“For Hashem thy God is a merciful God; He will not fail thee, neither destroy thee, nor forget the covenant of thy fathers which He swore unto them.” Deuteronomy 4:31 (The Israel Bible™)
Pope Francis on Thursday received a group of Rabbis led by his long time friend from Buenos Aires, Rabbi Abraham Skorka, Vatican Radio reported. The delegation offered a new edition of the Torah.
Back in 2014, Rabbi Skorka told Ha’aretz that the pope “would like to have some kind of reaction from the Jews to the improvements undertaken by the Catholic Church regarding its relationship with the Jews,” but Jewish leaders have responded coldly, focusing instead on the tragedies of the past and suspecting that behind all this exterior good will hides the ancient desire to convert the Jews.
On Thursday, the pope shared his observations on the Torah with his guests, saying:
“The Torah, which Saint John Paul II called ‘the living teaching of the living God’ (Address for the Twenty-fifth Anniversary of the Declaration “Nostra Aetate”, 6 December 1990, manifests the paternal and visceral love of God, a love shown in words and concrete gestures, a love that becomes covenant. The very word covenant is resonant with associations that bring us together. God is the greatest and most faithful covenantal partner. He called Abraham in order to form from him a people who would become a blessing for all peoples of the earth. God desires a world in which men and women are bound to him and as a result live in harmony among themselves and with creation.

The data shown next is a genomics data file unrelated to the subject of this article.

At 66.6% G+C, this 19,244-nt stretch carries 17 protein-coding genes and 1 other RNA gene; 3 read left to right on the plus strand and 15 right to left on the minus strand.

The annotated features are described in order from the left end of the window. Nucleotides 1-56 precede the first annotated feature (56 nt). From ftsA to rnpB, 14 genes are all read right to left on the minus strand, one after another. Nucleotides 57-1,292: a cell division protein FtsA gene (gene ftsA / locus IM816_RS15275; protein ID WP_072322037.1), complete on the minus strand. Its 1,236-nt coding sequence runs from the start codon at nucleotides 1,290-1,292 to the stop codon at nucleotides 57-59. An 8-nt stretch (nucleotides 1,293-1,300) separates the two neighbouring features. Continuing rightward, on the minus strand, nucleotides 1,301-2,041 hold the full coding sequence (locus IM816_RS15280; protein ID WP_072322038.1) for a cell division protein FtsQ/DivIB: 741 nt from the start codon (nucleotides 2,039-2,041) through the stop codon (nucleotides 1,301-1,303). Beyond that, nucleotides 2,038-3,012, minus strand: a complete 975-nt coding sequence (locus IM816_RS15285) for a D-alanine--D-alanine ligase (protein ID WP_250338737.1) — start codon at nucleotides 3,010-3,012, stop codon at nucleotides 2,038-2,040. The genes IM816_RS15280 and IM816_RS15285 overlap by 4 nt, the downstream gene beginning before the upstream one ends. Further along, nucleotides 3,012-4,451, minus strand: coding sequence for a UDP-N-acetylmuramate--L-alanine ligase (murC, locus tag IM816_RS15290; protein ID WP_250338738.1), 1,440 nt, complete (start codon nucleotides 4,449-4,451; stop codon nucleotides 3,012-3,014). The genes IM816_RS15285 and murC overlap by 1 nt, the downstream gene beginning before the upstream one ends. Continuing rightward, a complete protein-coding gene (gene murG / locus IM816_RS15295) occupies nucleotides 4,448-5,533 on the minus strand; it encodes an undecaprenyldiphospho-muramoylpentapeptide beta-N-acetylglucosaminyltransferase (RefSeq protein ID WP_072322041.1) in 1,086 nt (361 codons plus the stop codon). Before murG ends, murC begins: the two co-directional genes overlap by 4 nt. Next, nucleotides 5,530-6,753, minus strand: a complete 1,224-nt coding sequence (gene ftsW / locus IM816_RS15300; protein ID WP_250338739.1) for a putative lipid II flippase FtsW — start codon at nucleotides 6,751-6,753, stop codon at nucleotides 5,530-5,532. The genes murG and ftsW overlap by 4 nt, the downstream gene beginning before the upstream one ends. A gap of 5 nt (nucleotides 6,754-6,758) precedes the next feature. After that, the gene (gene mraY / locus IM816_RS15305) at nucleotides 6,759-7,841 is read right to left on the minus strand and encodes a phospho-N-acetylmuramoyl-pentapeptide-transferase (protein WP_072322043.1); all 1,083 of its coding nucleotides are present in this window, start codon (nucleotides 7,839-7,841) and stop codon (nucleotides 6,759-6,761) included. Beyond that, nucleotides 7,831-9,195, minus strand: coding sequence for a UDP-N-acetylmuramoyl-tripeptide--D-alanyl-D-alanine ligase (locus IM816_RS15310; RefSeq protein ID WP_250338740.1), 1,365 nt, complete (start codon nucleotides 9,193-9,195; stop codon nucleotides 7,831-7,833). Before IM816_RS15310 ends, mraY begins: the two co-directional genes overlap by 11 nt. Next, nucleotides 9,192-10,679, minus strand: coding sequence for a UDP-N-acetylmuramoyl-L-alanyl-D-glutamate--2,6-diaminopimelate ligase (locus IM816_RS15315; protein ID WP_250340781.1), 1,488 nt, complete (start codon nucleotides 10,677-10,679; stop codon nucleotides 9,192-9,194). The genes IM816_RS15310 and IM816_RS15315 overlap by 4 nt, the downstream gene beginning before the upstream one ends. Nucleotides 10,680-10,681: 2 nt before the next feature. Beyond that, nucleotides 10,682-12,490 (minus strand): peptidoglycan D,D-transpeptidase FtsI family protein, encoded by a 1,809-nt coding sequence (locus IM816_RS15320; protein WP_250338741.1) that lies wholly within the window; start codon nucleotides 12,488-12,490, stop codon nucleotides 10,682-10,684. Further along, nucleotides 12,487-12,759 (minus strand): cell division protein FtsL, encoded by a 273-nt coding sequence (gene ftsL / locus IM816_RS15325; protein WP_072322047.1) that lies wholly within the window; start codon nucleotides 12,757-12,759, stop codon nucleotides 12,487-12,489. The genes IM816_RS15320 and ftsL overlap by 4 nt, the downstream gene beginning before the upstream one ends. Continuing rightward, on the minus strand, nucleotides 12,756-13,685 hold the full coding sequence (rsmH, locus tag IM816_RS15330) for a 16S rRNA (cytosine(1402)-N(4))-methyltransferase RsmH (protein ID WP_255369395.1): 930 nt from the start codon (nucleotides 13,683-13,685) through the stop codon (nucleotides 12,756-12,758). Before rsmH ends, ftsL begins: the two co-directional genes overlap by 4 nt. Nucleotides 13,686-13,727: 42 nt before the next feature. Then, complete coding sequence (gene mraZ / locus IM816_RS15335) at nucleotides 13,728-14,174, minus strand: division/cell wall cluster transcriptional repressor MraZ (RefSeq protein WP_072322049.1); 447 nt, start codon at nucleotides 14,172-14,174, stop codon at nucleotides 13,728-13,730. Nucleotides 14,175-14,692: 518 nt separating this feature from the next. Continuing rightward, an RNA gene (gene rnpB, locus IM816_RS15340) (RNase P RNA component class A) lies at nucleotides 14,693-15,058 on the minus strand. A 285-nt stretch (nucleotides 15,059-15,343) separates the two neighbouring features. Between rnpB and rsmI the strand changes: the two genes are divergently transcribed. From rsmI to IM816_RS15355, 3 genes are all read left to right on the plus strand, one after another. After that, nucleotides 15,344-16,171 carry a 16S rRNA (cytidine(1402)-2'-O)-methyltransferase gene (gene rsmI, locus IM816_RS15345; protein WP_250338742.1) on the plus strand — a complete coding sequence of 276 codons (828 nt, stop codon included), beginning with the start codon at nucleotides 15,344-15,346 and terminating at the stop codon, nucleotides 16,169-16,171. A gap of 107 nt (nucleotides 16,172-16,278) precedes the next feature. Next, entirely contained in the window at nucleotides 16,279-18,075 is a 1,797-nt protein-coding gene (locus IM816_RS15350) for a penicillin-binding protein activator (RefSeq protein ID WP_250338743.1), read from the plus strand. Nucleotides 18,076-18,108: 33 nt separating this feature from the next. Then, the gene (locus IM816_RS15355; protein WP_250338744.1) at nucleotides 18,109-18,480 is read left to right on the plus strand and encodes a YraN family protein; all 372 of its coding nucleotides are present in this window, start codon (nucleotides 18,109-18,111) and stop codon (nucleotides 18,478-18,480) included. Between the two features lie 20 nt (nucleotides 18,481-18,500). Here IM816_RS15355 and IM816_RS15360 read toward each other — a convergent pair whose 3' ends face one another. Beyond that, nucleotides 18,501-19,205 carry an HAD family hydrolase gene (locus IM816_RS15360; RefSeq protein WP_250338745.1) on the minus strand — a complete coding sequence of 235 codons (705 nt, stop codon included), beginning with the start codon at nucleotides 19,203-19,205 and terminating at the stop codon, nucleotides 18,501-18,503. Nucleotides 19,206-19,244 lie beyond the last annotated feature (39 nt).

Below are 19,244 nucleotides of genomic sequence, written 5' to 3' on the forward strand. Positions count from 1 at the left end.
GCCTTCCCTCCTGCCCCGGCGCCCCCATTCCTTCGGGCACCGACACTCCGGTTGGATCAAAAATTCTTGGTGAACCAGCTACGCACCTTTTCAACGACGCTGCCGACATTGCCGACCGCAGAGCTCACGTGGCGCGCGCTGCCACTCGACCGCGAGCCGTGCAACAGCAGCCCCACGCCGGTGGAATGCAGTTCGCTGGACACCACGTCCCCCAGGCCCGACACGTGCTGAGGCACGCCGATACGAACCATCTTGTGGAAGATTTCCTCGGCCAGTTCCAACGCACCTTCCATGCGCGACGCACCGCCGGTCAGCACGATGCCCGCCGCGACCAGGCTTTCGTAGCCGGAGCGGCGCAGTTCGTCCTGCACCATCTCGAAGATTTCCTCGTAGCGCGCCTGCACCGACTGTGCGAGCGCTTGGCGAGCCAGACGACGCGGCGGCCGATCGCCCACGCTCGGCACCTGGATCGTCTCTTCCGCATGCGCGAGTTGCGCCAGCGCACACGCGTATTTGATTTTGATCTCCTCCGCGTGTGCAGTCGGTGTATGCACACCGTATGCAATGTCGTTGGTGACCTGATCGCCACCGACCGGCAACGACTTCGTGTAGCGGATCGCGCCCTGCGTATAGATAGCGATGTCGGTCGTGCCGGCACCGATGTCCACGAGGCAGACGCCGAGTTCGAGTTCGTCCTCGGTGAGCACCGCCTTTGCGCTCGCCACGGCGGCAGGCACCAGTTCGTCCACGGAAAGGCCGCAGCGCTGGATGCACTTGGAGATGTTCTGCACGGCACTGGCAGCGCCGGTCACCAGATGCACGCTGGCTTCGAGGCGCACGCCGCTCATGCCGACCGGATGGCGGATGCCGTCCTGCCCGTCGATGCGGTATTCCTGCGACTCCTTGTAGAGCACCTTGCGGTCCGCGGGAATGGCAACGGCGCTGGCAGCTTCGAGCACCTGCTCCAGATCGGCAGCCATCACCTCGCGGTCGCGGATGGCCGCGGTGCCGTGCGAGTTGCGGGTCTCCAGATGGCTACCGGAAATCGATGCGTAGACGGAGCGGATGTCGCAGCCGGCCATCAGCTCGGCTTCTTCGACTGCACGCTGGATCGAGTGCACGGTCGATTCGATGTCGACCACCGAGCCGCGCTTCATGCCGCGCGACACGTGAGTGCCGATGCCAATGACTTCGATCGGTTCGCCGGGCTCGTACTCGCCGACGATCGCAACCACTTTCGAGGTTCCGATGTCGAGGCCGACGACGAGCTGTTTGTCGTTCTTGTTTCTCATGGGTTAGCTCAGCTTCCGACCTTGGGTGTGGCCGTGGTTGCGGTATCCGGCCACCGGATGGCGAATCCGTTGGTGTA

“In the midst of so many human words that lead to tragic division and rivalry, these divine words of covenant open before all of us paths of goodness to walk together. This publication is itself the fruit of a ‘covenant’ between persons of different nationalities, ages and religious confessions, who joined in this common effort.
“The fraternal and institutional dialogue between Jews and Christians is now well-established and effective, made so by encounters that are ongoing and collaborative. The gift that you are making to me today is fully a part of this dialogue, which finds expression not only in words but also in gestures. The extensive introduction to the text and the editor’s note emphasize this dialogical approach and communicate a cultural vision of openness, mutual respect and peace that accords with the spiritual message of the Torah. The important religious figures who have worked on this new edition have paid special attention both to the literary aspect of the text and to the full-color illustrations that add further value to the publication.
“Every edition of sacred Scripture, however, possesses a spiritual value that infinitely surpasses its material value. I ask God to bless all those who contributed to this work and, in a particular way, to bless all of you, to whom I renew my personal gratitude.”